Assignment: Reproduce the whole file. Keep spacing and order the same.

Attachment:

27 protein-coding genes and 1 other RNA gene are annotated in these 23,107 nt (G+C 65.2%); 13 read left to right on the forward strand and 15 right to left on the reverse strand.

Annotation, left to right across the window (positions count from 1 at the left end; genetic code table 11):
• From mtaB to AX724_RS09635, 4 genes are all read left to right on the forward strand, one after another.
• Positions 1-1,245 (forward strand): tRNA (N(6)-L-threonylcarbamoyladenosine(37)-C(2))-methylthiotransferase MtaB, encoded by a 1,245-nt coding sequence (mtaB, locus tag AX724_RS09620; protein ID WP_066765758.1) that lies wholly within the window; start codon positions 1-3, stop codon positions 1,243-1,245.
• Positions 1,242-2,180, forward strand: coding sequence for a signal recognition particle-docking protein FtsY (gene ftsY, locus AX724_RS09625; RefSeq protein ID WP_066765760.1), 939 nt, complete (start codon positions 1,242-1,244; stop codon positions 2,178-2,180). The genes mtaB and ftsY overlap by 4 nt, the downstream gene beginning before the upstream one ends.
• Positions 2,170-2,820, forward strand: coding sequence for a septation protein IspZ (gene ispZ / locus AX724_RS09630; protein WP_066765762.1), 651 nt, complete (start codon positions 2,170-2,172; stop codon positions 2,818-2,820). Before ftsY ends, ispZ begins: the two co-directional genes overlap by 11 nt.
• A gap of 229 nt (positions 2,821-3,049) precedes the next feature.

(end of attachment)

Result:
27 protein-coding genes and 1 other RNA gene are annotated in these 23,107 nt (G+C 65.2%); 13 read left to right on the forward strand and 15 right to left on the reverse strand.

Annotation, left to right across the window (positions count from 1 at the left end; genetic code table 11):
• From mtaB to AX724_RS09635, 4 genes are all read left to right on the forward strand, one after another.
• Positions 1-1,245 (forward strand): tRNA (N(6)-L-threonylcarbamoyladenosine(37)-C(2))-methylthiotransferase MtaB, encoded by a 1,245-nt coding sequence (mtaB, locus tag AX724_RS09620; protein ID WP_066765758.1) that lies wholly within the window; start codon positions 1-3, stop codon positions 1,243-1,245.
• Positions 1,242-2,180, forward strand: coding sequence for a signal recognition particle-docking protein FtsY (gene ftsY, locus AX724_RS09625; RefSeq protein ID WP_066765760.1), 939 nt, complete (start codon positions 1,242-1,244; stop codon positions 2,178-2,180). The genes mtaB and ftsY overlap by 4 nt, the downstream gene beginning before the upstream one ends.
• Positions 2,170-2,820, forward strand: coding sequence for a septation protein IspZ (gene ispZ / locus AX724_RS09630; protein WP_066765762.1), 651 nt, complete (start codon positions 2,170-2,172; stop codon positions 2,818-2,820). Before ftsY ends, ispZ begins: the two co-directional genes overlap by 11 nt.
• A gap of 229 nt (positions 2,821-3,049) precedes the next feature.